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Thursday, 8 March 1973
Page: 387

Dr KLUGMAN (Prospect) - The speech of the honourable member for Indi (Mr Holten) was a typical whingeing speech of a member of the Australian Country Party. Under the old Administration all that they could whinge about were floods and droughts but now there is also this Government's policy. The honourable member was consistent. He spent half of his time saying that he wanted more money given to the Repatriation Department and the provision of greater benefits but at the same time asked where the money would come from. I rise partly to congratulate the Minister for Repatriation (Senator Bishop) on the legislation that has been introduced as part of the Government's general legislative programme for social security in respect of repatriation and other pensioners and partly to raise one particular case for the attention of the Minister. I have already written to the Minister who, of course, is in another place, but I hope that what I raise in the House today also will be drawn to his attention. I refer to a sergeant in the Royal Australian Air Force, the son of one of my constituents, who was stationed in Malaysia last year. On 29th October 1972 at Butterworth in Malaysia he was allegedly assaulted by a number of British servicemen. During the assault the sergeant was kicked in the head at least once and possibly several times by one of the soldiers and suffered brain damage which is likely to be permanent. The

British soldier concerned has been charged with assault and will be tried by a British court martial. I will not go into that aspect. But what will now happen to the sergeant from the RAAF? It is apparently accepted all round that there was no provocation on the part of this sergeant. He was the innocent party in the assault. No final medical assessment has been made but the indications are that he will be grossly retarded and must be discharged from the RAAF as permanently medically unfit in due course.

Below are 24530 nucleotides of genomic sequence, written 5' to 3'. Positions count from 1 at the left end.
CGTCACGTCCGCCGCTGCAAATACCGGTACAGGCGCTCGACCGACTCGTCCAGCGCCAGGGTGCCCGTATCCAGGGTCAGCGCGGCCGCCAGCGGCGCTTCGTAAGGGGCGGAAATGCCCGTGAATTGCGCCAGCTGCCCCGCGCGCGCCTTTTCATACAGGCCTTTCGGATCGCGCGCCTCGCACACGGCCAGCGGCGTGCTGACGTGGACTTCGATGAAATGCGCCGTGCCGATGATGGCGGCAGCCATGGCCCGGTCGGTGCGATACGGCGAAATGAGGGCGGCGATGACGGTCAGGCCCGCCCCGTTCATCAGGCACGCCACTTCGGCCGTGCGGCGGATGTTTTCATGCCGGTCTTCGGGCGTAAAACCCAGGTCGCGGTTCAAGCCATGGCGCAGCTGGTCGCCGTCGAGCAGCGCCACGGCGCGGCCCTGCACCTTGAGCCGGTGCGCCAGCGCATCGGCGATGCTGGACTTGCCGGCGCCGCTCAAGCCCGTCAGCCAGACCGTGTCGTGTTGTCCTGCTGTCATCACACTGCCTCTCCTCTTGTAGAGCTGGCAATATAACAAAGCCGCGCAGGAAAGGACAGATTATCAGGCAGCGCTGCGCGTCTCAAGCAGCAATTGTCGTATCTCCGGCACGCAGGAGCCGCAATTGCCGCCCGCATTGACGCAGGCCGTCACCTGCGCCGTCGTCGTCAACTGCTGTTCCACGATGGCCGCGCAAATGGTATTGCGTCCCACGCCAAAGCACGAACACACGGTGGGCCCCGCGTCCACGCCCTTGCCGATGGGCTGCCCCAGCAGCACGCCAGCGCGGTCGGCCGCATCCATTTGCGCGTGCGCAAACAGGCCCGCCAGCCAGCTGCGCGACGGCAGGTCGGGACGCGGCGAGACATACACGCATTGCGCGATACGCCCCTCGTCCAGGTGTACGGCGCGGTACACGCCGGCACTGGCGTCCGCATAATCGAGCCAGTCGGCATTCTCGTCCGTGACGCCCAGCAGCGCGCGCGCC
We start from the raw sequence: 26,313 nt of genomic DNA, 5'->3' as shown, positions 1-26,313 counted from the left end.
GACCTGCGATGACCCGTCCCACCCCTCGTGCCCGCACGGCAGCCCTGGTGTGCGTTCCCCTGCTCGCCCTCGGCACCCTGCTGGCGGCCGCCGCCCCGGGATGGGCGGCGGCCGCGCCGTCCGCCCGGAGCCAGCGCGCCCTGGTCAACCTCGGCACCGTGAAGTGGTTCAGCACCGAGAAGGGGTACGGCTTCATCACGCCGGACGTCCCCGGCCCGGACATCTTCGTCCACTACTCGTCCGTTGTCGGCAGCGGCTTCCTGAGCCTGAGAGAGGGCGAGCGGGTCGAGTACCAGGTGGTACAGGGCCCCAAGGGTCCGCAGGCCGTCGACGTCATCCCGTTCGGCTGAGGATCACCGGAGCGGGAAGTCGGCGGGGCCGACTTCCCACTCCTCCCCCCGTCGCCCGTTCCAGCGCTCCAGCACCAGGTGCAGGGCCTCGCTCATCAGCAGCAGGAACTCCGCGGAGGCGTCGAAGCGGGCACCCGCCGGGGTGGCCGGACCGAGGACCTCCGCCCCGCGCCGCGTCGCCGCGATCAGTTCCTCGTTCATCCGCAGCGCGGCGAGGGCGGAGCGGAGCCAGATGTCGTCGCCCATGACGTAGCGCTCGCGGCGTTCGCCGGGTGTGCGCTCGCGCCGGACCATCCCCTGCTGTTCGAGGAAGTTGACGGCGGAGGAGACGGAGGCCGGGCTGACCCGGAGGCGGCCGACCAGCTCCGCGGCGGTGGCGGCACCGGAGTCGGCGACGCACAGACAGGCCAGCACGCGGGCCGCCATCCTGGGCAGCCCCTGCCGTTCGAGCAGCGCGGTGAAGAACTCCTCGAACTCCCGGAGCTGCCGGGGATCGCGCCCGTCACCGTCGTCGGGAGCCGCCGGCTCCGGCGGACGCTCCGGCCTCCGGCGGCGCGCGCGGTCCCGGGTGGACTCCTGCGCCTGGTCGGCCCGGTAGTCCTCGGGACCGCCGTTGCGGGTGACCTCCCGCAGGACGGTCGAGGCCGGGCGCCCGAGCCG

One of the actions which this Government took very early in its administration last December was to make it possible for servicemen or their dependants to elect to take benefits under either the Commonwealth Employees Compensation Act or the Repatriation Act. However, as this man was injured at the end of October 1972, some 5 weeks before the election, he is apparently not covered by the new provisions. The Commonwealth Employees Compensation Act was amended in 1971 to cover all servicemen stationed in Malaysia. I must admit that I cannot recall all the dicussion that took place on that occasion.

The Act stipulates that servicemen are covered only for injuries received while on duty. Therefore if a serviceman is on weekend leave he is not covered by the Commonwealth Employees Compensation. Act unless he is injured on the way to or from his barracks. This assault took place in the early hours of Sunday morning when he was on leave. Therefore he is not covered by the Act. I assume that he would have been covered by repatriation legislation if Butterworth had been in a war zone because he would have been on active service at the time. Because Butterworth does not come under that classification this serviceman is not covered under the Repatriation Act. As I have said, he does not seem to be covered by the Commonwealth Employees Compensation Act.

It appears that he will be permanently unemployable when he is discharged from the RAAF. At present it appears that unless the Government makes a special decision to make its early December decision retrospective to late October 1972 - this would be a backdating of about 6 weeks - the only possible compensation that he will receive will be under a United Kingdom Act which deals with compensation for victims of crimes. I have taken steps to obtain a copy of this Act But it seems that the total amount involved in compensation from this source will be a maximum of Only about £Stg. 1,000. Obviously this amount will not cover this young man, who has a family, for the rest of his life. The RAAF has been very co-operative and its legal officers have done a lot of work for him. They have helped me in the preparation of the case. The RAAF apparently is prepared to keep this serviceman on for a period of 12 months because he was injured while on overseas service. But when this period expires on 29th October this year he will not be eligible for compensation or benefits under the Repatriation Act. I therefore ask the Minister to make retrospective the amendments to the Act which were proposed in December 1972 soon after the election of the new Government. This man, and his family, should receive some sort of compensation. After all, he would not have been in Butterworth and exposed to the risk of the assault which he suffered if he had not been serving in the Australian forces.

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